It’s the second day of the week! I hope you are all doing well despite the challenging times. I hope and pray that you are all health, in body, mind, and spirit. As it is Tuesday, it is also time for a Top 5 Tuesday update. Top 5 Tuesdays was originally created by Shanah @ the Bionic Bookworm but is now currently being hosted by Meeghan @ Meeghan Reads.
This week’s topic: Top 5 books with plants on the cover
For the second consecutive week, the Top 5 Tuesday topic deals with book covers. After featuring covers with creatures last week, I will now be featuring covers with plants; flora after the fauna. I do have quite a score to choose from but here are some book covers I love. I hope you enjoy my list. Happy reading!
Crossing the Mangrove by Maryse Conde
The book cover of Maryse Condé’s Crossing the Mangrove captured my attention. It is so idyllic, a vision of a tropical (or not really) paradise by the sea. My first novel by the fabled Guadeloupean storyteller, Crossing the Mangrove, however, contains a narrative that is neither idyllic nor paradise. Nevertheless, it was a scintillating display of storytelling. Weaving in details woven by the characters, it was a memorable first book from Condé. It got me interested in reading more of her works; I have Segou next in line.
The Housekeeper and the Professor by Yoko Ogawa
Japanese writer Yoko Ogawa’s The Housekeeper and the Professor won me over last year. The slice-of-life story typical of Japanese literature, is a heartwarming tale about the relationships we make with the people around us. It was also a nostalgic piece about the power of memory. I also loved the book’s deep blue cover propped with the sakura, the famed cherry blossoms of springtime Japan. Sakura, I have also learned, is a representation of beauty and mortality. To be honest, witnessing Japan’s famed cherry blossoms is one of the items on my bucket list.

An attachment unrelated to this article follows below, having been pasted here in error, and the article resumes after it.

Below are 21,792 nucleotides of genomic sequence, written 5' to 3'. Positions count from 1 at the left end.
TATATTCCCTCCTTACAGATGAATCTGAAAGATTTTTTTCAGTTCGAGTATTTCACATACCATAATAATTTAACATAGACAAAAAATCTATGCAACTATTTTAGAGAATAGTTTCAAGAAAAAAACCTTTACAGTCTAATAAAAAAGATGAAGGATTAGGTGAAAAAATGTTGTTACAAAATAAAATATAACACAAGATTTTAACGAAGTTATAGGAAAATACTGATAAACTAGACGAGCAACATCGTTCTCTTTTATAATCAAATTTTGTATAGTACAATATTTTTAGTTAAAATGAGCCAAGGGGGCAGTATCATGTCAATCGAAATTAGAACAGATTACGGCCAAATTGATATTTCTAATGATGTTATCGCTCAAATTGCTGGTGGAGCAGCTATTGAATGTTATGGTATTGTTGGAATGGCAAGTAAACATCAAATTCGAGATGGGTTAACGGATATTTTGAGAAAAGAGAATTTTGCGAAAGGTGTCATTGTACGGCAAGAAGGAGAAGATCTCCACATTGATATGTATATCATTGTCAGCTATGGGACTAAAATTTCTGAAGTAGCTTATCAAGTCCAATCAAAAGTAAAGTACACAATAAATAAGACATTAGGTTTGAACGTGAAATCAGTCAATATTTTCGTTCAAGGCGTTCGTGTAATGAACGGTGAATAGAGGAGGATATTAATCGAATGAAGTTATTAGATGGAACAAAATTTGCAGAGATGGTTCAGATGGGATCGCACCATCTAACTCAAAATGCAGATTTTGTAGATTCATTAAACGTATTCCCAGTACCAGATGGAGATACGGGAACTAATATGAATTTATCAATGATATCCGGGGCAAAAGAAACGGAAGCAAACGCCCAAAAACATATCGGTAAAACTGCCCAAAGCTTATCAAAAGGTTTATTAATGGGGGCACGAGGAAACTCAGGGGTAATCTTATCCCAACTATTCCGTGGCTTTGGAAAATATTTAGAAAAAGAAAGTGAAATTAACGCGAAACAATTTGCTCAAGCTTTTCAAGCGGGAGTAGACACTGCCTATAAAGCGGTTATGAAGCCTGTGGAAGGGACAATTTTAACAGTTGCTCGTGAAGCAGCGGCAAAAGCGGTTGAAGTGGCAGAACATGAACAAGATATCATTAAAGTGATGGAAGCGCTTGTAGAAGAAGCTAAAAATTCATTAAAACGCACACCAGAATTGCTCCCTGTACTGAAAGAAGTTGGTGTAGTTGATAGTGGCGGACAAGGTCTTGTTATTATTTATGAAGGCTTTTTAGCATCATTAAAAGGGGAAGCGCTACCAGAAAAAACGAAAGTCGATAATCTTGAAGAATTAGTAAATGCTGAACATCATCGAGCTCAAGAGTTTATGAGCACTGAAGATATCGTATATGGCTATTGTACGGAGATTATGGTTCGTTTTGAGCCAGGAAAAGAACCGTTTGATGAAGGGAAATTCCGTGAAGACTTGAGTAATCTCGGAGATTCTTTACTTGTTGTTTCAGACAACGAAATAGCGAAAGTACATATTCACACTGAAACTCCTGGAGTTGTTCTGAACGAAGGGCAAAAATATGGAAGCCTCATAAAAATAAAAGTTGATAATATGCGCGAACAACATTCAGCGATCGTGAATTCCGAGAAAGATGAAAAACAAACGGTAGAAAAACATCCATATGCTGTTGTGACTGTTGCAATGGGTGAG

One Hundred Years of Solitude by Gabriel Garcia Marquez
I believe Nobel Laureate in Literature Gabriel Garcia Marquez’s One Hundred Years of Solitude has become a staple in many Top 5/Top 10 Tuesdays featuring book covers. I really do like the seemingly abstract cover art which is also a representation of place where the fictional town of Macondo founded by José Arcadio Buendía sprung – deep in the isolation of the jungle.
On Beauty by Zadie Smith
I am no fan of Zadie Smith’s On Beauty. I think this marked the start of my love-hate relationship with literary fiction (haha), or was it Jonathan Franzen’s Freedom. Either way, I did struggle. However, I did like the intricate details of the cover of On Beauty.
How We Disappeared by Jing-Jing Lee
Jing-Jing Lee’s How We Disappeared was recommended to me by a fellow book blogger. Longlisted for the 2020 Women’s Prize for Fiction (won by Maggie O’Farrell’s Hamnet), it dealt with one of the uncomfortable truths of the Second World War, the comfort women of South East Asia. The story needs to be heart; I haven’t really encountered that many literary pieces about comfort women.
That end’s my list but here are some more book covers with plants and flowers on the cover; these are books I already own but I am yet to read. That’s it for now. Happy Tuesday everyone, and as always, happy reading!